Every drug has an approved generic or medical name, decided on by an expert committee. Many drugs are also known by a brand or trade name chosen by the pharmaceutical company making and selling that drug as a medicine. So, for example, the drug infliximab (generic name) is also known as Remicade (brand name).

Some drugs are sold in a generic form as well as in a branded form. If several companies market a drug, it will have several different brand names.



Medicines usually contain inactive ingredients as well as the main active ingredient, the generic drug. These help to formulate the medicine, that is, to make it into its tablet, cream or liquid form. They can also be used, for example, to give tablets a particular colour or affect how long the tablets take to dissolve in the gut.

Usually, for most prescription medicines, such small differences are unlikely to create any problems. Whether you are prescribed the branded medicine or a generic version of a drug, provided your dose contains the same amount of active ingredient your medicine should have the same therapeutic effect.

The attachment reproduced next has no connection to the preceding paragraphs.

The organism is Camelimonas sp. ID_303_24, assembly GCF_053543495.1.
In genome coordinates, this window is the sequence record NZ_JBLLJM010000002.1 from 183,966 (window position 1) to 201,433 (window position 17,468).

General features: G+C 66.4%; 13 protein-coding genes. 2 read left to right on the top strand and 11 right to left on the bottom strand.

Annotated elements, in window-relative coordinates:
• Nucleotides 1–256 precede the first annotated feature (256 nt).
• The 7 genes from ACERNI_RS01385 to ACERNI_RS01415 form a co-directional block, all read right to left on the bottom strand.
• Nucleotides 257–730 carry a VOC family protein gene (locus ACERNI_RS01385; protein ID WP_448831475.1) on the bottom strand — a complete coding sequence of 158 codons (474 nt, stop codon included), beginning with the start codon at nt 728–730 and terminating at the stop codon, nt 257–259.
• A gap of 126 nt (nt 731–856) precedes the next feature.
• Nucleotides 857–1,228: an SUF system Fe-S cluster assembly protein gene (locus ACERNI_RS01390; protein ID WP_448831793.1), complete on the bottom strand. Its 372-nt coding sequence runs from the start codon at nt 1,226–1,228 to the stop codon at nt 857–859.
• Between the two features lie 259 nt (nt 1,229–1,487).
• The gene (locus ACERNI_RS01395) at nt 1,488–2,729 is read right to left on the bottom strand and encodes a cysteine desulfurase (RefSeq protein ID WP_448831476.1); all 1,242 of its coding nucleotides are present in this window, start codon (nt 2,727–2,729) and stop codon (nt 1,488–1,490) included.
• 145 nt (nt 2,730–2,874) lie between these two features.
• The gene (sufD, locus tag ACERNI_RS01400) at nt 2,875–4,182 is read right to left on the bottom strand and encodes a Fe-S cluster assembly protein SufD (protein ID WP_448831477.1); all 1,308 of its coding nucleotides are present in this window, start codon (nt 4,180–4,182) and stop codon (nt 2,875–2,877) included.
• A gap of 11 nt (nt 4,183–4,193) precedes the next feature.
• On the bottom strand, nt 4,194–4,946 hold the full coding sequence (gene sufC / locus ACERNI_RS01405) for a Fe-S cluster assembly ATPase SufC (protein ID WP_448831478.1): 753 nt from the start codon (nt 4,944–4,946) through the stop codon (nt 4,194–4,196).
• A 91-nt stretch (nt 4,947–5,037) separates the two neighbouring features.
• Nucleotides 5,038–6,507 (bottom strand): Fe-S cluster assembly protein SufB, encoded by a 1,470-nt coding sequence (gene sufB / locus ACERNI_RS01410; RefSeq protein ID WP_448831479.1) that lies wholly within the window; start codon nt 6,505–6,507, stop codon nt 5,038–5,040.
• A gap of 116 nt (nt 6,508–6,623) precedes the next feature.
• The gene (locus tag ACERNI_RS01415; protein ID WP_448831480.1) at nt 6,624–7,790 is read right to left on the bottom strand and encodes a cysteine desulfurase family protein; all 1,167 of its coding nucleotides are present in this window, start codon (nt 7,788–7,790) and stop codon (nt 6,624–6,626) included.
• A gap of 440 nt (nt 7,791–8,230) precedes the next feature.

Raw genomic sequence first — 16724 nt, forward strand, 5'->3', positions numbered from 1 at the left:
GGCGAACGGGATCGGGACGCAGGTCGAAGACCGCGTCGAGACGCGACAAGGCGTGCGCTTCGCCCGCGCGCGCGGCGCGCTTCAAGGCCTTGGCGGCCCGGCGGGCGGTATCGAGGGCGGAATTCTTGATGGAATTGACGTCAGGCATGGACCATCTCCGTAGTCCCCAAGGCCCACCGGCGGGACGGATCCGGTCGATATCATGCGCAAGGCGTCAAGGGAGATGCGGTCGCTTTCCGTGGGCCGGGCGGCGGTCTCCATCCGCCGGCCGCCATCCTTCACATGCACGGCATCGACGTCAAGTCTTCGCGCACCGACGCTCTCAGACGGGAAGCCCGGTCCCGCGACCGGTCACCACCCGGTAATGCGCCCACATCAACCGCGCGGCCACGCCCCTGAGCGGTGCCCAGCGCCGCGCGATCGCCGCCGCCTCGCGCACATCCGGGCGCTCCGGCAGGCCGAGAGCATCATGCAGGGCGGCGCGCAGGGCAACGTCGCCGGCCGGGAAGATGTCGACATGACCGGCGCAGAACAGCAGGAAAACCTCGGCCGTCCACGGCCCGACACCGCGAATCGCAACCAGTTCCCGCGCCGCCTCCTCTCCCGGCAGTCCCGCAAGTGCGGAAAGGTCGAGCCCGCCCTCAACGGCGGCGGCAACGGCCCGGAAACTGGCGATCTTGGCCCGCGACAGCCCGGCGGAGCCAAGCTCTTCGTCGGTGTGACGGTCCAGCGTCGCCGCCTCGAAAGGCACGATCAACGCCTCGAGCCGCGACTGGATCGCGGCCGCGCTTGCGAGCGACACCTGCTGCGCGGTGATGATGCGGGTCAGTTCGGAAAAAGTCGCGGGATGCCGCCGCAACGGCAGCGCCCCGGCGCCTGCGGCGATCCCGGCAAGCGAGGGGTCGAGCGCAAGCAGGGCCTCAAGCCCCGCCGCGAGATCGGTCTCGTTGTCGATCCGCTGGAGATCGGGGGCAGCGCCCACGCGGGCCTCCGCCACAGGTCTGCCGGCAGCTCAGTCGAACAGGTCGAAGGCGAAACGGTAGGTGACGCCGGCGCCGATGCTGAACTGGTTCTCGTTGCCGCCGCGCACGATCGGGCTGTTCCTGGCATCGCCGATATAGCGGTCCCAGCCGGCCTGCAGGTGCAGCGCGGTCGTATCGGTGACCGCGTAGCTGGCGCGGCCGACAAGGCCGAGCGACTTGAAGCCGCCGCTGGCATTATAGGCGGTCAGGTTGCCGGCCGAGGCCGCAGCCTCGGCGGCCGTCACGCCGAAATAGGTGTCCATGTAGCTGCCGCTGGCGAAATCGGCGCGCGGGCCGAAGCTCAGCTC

However, for a very small number of drugs, the differences in formulation may be more significant. For example, some of the different brands of mesalazine work in a slightly different way. For this reason your doctor may decide to prescribe a particular brand rather than the generic version.